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CW Thread


#1

…with apologies to Mick for completely overwhelming a different and interesting topic.

Anyway to go back to Terry G0VWP who mentioned MorseRunner… yes that’s fun but have you tried RufzXP if you want a workout?

http://www.rufzxp.net/

It starts sending callsigns at whatever speed you like and if you copy them correctly, it cranks the speed up a little until you make an error and it slows them down again. So you “top out” at your own level… fun… for some :slight_smile:

Could be useful for practice in copying fast calls sent at activators in pile ups.

73 Marc G0AZS


#2

In reply to G0AZS:

Will have to look at this one Marc sounds good fun will down load later and check it out.

73 Terry G0VWP


#3

In reply to G0AZS:
Wow absolutely great! Just what I need!! When I did the old BT morse test many years ago, letters was one part of the test and numbers was a completely separate exercise, and never the twain should meet. So although after I passed, I did a lot of 144 cw when there used to be a regular group working in this area, they were all familiar call signs and I never did get to grips with reading call signs properly.

We had a wonderful RSGB slow morse station in the NE through the 1980’s and I can still read my recorded tapes of the esoteric text he used to send, but throw in a call sign and and the combination of letters & numbers always throws me off track. Maybe this can get me sorted. I wonder if anyone else found the same issue as a consequence of the old separation between letters and numbers in the old test or was it just me. Got the program installed already and will be hoping it can fix my hang-up.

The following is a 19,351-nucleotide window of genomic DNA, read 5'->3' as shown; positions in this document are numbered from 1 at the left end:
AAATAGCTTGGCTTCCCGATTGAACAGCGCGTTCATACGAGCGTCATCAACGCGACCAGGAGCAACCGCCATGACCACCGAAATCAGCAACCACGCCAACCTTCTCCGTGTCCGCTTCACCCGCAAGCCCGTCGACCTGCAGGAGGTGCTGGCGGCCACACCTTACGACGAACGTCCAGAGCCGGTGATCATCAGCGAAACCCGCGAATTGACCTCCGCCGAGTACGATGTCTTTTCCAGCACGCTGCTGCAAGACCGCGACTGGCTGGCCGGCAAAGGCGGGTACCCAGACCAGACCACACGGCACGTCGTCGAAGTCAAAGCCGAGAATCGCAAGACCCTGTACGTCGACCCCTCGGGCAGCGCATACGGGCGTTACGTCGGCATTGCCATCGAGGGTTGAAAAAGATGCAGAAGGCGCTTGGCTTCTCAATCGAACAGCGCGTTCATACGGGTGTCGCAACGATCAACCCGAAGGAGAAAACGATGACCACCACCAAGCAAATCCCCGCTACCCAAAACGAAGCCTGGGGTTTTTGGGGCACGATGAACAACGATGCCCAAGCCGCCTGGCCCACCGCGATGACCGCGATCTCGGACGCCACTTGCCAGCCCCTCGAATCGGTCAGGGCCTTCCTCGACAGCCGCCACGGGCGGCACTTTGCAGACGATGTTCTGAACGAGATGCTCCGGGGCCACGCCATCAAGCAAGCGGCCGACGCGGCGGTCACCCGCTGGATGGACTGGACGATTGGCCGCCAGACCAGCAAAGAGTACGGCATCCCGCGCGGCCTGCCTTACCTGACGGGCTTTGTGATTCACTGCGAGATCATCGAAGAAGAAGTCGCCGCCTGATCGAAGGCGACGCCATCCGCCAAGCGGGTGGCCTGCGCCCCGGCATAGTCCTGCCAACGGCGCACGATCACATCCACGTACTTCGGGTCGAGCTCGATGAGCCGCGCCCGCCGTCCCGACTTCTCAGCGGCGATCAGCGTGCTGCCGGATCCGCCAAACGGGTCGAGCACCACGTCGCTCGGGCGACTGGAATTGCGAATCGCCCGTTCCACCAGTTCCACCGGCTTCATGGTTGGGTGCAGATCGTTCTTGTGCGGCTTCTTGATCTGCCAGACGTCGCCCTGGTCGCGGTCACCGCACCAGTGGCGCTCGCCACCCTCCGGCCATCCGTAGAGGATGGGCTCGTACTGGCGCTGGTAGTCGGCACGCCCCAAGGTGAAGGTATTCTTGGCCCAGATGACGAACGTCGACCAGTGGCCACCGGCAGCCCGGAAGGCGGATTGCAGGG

#4

…exactly the issue I used to have/still have at high speed…

When RufzXP throws in /qrp, /m, /p or G/xxxxx etc too… that really sorts you out… hi

73 Marc G0AZS


#5

In reply to G0AZS:

Same problem here, a trend is emerging…

Wonderful toy, but sobering to struggle at 10wpm!

Long way to go before I dare take to the key again

(but at least I’ve mastered dah-di-di-dah-dit!!)

73 de Paul G4MD


#6

In reply to G4MD:

A chap at our local club reckins the best way to learn is to learn at the speed you want to be able to send and receive at. I think he suggested 30wpm. He says thats this is how the forces used to teach it. Not sure how true any of this is as I’ve never tried it but it does have a kind of logic to it, as the best way of learning languages is to be thrown in at the deep end.

Ian


#7

Absolutely… that’s the essence of the Koch method… I learned from experience that after learning up to 12 wpm for the test… I needed to “reprogram” my brain for characters at higher speeds…

i.e. I should have started learning with each character at least 20-25 wpm with massive gaps in between.

73 Marc G0AZS


#8

In reply to G0CQK:

When the Morse test was administered by BT you had to read plain language English for three minutes at 12 wpm followed by figures at a slightly slower speed.

This qualified you for a “Class A” amateur radio licence, but was totally useless for preparing you to use CW on the air beacuse you could not read mixed latters/figures, so could not read a callsign. You had to have further tuition in order to prepare for a live QSO.